Was NT AUTHORITY SYSTEM now, for the moment, Swen worm rembered on its second anniversary

From: Phil Weldon (notdiscosed_at_example.com)
Date: 09/17/05

Date: Sat, 17 Sep 2005 03:26:18 GMT

'Pam' wrote, in part:
| As annoying as this worm was, and it's
| incredible proliferation abilities, the info you provided I find very
| interesting!

'Tiscali', or some similar name was the identity of a mail server in Italy
that continued to email notifications of 'infected email received' based on
my email address used as a spoofed 'from' address. It wasn't a source of

I never had any hope of tracking down the orgin; I just hoped to gather some
clues to its spread and where the final repositories of infection remained
as it receeded.

Below is a digest of Swen news items from September 25, 2003

Phil Weldon

Ha Noi, Sept. 24 (VNA) -- Computer virus W32. Swen. A has afflicted more
than 100 PCs in Viet Nam since it proliferated in the country on Saturday,
Director of the Back Khoa Internetwork Security Centre (BKIS) Nguyen Tu
Quang said on Tuesday.

The dominance of Microsoft in personal computer software leaves critical
networks vulnerable to attacks from viruses and hackers, says a report by
security experts.

The report, released by a trade group backed by rivals of Microsoft,
highlights longstanding concerns about the national security risks posed by
the company's near-monopoly in personal computers.

Swen virus could infect millions more computers: expert

The Swen computer virus has infected at least 200,000 computers worldwide
and could spread to millions more on Monday when office workers return to
their desks after the weekend, says an expert.



Spread via e-mail, the "Swen" worm appears to do little damage, but experts
say the unknown author's painstaking attempt to make it look like a real
security bulletin from Microsoft shows a level of trickery new to Internet
virus and worm attacks.
"This is a level of creativity we've not seen before," said Tony Magallanez,
a San Jose, Calif.-based systems engineer for F-Secure, a Finnish anti-virus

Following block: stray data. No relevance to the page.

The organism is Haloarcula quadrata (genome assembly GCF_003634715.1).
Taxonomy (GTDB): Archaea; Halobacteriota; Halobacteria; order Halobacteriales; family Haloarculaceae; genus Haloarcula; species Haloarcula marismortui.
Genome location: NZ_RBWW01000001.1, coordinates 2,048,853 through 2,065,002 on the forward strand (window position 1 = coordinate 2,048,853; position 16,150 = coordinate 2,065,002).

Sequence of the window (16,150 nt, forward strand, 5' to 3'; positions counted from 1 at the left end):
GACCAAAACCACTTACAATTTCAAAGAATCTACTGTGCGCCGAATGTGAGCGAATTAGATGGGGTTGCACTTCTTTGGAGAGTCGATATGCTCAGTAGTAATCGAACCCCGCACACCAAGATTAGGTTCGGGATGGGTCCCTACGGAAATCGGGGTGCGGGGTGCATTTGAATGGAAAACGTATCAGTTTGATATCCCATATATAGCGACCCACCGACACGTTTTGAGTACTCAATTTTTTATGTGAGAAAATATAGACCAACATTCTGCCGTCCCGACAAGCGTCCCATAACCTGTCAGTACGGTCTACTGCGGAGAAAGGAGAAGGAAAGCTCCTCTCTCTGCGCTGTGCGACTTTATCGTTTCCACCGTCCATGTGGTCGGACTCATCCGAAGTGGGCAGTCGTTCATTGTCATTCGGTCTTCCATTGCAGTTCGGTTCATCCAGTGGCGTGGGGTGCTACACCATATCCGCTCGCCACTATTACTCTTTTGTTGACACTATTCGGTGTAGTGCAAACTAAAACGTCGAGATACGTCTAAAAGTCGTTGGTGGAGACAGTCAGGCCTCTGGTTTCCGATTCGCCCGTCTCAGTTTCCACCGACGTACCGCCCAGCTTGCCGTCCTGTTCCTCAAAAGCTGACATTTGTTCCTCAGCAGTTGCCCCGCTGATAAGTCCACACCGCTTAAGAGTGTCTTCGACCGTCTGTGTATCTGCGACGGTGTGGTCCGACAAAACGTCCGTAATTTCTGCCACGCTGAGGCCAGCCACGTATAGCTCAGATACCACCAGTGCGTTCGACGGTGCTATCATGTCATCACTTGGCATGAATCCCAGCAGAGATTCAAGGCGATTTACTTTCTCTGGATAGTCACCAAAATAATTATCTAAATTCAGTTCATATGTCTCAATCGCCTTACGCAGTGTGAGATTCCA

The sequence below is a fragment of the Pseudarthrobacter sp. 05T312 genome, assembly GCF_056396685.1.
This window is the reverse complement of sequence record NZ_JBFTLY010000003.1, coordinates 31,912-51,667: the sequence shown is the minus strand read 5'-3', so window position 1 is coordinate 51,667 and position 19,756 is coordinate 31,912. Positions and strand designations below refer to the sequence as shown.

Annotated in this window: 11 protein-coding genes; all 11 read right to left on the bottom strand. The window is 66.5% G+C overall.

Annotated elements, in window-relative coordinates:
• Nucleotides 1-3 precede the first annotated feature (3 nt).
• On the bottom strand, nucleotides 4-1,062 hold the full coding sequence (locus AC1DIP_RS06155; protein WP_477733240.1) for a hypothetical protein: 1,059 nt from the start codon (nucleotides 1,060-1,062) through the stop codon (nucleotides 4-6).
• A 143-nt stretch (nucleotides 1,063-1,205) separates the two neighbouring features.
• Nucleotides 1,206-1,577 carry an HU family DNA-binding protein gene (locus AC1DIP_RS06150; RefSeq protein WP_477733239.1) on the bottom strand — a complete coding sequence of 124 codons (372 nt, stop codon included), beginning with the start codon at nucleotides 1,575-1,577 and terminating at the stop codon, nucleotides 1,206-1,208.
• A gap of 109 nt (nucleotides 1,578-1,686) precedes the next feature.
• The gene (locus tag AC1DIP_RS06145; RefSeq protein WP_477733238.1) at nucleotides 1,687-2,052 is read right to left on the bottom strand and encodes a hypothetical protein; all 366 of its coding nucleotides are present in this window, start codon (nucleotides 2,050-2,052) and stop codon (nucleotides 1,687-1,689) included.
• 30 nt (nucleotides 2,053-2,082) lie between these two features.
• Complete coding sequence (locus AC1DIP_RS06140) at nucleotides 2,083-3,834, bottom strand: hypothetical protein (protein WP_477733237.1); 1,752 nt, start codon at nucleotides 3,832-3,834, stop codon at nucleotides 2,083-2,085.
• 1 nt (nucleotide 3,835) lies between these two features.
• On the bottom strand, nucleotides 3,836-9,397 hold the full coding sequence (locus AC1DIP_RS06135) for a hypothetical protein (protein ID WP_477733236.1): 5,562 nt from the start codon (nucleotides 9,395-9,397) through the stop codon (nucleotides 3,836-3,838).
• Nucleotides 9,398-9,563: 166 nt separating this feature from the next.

company. "This is a very authentic looking message that definitely uses some
sophisticated social engineering tactics."
South Africa
Quick action taken by TelkomInternet has saved its users from a major virus
onslaught, after a new virus -- W32.Swen.A -- appeared last Thursday and
started ramping up even faster than the sobig.f and blaster worms, the
telecommunications group disclosed on Tuesday.

The W32.Swen.A virus is a variant of Worm.Gibe.F, and is blocked by the
TelkomInternet scanner that thwarted more than 5 000 instances on Sunday
alone. The virus masquerades as a Microsoft security patch, sets up a mail
server on the recipient's system, asks for the email account details and
password, and then starts to spam the world.

The load caused by this virus has trebled the number of incoming mail
connections to the TelkomInternet servers, causing mail delivery to slow
                                                          Mail & Guardian,
The Irish Times reports that thousands of Indigo.ie e-mail account holders
experienced lengthy delays to their e-mail services Tuesday following the
spread of a computer worm called Swen. The worm, which by Tuesday night had
infected 1.5 million computers worldwide, is disguised as a legitimate
e-mail from Microsoft promising a software patch. But the e-mail
automatically executes an attachment that infects a computer users' machine
and also tries to steal e-mail account data.

Another Worm Is Crawling Cyberspace
SEATTLE - If you have been noticing some new irritating e-mail in your inbox
today, you're not alone. Yet another new worm is crawling around the
Kokomo1000 News